Journal of Pediatric Epilepsy 2016; 05(01): 018-025
DOI: 10.1055/s-0035-1570337
Original Article
Georg Thieme Verlag KG Stuttgart · New York

Study of Brain-Type Natriuretic Peptide in Children with Epileptic Seizures

Hamdi M. Bediar
1   Department of Pediatrics, Alexandria University, Alexandria, Egypt
,
Hanan G. Azouz
1   Department of Pediatrics, Alexandria University, Alexandria, Egypt
,
Magdi M. El-Bordeni
2   Department of Clinical and Chemical Pathology, Alexandria University, Alexandria, Egypt
,
Elham E. Elsakka
1   Department of Pediatrics, Alexandria University, Alexandria, Egypt
,
Mohamed A. Nour El-Din
1   Department of Pediatrics, Alexandria University, Alexandria, Egypt
› Author Affiliations
Further Information

Publication History

25 May 2014

16 March 2015

Publication Date:
11 January 2016 (online)

Abstract

Background Elevated N-terminal of the prohormone brain natriuretic peptide (NT-proBNP) concentrations in childhood epilepsy and febrile convulsions has been reported. The present study was conducted on 30 children at Alexandria University Children's Hospital. They have been classified into two groups: (1) seizures group which included 20 postictal children (10 males and 10 females), subdivided into 10 children with partial epilepsy who had partial motor seizures (PS) and 10 children with idiopathic generalized epilepsy who had tonic–clonic seizures and (2) control group which included 10 children (8 males and 2 females) who was randomly selected from epileptic children after a seizure-free period of at least for 2 months. All cases and controls were subjected to full history taking, clinical examination with emphasis on neurological examination, and routine laboratory investigations to exclude any disease that may alter serum level of BNP, such as cardiac, renal, or hepatic disease. For seizures group, plasma concentration (NT-proBNP) was measured within 4 hours after seizure onset and again 24 to 48 hours later. For control group NT-proBNP was measured once. Subanalyses were done and plasma NT-proBNP levels in each subgroup of postseizure group within 4 hours postictal were compared with NT-proBNP levels among control group.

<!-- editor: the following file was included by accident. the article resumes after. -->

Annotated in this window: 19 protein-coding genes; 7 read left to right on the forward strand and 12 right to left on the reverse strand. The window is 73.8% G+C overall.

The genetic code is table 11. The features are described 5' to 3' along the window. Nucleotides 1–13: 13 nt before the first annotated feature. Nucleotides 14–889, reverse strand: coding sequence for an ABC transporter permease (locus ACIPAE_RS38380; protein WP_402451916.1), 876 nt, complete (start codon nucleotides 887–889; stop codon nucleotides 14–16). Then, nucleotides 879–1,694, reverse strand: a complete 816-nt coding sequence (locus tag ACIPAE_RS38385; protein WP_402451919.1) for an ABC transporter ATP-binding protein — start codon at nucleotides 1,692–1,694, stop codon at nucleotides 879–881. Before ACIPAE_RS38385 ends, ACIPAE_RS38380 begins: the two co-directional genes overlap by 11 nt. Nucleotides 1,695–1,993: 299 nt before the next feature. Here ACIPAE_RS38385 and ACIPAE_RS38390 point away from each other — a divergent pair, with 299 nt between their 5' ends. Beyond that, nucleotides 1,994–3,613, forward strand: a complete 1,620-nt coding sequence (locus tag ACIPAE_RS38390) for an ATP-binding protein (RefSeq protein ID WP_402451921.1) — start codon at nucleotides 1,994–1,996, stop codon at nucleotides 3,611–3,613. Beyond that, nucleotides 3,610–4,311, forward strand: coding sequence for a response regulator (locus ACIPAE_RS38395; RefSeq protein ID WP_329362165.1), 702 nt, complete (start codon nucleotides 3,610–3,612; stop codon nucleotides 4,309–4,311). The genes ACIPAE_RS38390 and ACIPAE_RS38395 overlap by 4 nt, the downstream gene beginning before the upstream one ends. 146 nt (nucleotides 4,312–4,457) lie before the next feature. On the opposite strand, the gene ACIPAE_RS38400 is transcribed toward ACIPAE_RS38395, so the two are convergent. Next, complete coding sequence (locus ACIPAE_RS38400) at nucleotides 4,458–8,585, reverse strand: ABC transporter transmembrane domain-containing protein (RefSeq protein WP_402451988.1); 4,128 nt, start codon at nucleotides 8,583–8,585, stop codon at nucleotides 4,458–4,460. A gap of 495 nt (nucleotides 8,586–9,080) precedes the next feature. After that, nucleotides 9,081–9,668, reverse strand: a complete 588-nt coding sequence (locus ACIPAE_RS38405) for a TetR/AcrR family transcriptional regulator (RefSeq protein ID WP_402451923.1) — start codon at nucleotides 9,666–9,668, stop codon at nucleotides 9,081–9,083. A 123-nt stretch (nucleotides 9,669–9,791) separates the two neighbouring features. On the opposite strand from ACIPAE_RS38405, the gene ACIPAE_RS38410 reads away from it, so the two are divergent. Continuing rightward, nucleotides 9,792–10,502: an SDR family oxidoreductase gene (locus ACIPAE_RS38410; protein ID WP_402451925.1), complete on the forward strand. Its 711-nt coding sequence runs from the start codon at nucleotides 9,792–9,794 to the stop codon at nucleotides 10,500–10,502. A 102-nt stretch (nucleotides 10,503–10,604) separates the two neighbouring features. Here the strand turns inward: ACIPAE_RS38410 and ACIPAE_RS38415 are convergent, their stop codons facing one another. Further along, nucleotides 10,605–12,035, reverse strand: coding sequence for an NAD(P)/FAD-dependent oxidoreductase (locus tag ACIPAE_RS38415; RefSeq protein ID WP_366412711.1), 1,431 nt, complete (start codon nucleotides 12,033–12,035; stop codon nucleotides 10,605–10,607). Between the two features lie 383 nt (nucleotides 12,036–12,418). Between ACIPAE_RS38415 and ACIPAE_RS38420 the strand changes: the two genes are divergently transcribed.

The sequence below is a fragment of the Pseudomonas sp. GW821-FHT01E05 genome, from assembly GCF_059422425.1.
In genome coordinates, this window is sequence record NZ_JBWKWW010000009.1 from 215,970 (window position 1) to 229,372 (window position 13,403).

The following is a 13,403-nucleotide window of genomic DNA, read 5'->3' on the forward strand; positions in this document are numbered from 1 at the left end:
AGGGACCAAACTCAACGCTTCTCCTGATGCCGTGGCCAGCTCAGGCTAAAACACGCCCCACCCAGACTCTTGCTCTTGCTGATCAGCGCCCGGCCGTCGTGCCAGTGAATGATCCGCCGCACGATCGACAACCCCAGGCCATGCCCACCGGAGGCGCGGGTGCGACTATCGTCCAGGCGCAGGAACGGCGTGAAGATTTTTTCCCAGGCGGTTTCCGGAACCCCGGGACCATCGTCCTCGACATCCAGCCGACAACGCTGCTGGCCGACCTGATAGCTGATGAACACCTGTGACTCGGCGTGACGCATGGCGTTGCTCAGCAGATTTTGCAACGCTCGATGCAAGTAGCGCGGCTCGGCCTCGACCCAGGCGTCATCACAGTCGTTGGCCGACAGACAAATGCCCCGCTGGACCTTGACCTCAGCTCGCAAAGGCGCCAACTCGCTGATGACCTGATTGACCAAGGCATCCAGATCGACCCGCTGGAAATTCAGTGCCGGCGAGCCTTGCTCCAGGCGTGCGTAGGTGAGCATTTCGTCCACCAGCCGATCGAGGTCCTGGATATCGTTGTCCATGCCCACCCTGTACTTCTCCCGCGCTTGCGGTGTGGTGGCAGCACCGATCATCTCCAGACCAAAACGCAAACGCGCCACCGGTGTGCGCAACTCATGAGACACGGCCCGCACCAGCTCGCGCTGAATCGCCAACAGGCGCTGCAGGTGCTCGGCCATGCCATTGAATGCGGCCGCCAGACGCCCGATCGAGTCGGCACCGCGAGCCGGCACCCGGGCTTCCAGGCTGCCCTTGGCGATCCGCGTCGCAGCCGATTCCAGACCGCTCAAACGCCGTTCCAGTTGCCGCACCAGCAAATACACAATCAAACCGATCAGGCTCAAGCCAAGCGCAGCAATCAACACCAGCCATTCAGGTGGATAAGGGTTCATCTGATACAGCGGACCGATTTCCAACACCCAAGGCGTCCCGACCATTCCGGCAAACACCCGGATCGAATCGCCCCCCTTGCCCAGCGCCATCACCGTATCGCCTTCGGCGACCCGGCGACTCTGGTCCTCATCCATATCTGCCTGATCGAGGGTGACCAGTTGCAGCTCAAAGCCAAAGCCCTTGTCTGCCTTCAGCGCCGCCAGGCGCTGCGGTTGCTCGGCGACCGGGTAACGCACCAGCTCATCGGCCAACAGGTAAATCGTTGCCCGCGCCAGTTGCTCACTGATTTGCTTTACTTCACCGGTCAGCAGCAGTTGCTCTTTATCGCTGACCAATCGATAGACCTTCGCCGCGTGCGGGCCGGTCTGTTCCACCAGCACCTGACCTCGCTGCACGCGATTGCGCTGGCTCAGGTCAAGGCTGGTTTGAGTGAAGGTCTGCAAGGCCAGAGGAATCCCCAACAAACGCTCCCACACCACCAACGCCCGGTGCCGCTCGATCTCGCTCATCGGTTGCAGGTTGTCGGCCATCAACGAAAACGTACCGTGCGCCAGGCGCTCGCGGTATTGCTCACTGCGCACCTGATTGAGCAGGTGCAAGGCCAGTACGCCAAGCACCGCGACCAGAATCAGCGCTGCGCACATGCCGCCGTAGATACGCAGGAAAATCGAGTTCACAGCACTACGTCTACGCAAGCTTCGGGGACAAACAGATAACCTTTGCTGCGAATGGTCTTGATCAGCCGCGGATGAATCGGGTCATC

Results NT-proBNP plasma concentrations within 4 hours postictal were significantly higher among the postseizure group compared with the control group. Significant decrease of NT-proBNP levels in the postseizure group was observed after the 24- to 48-hour follow-up. NT-proBNP plasma concentrations were significantly higher among patients with generalized seizures compared with controls.

Conclusion Plasma NT-proBNP assay when measured in the appropriate clinical setting may be useful in the diagnosis of childhood epilepsy.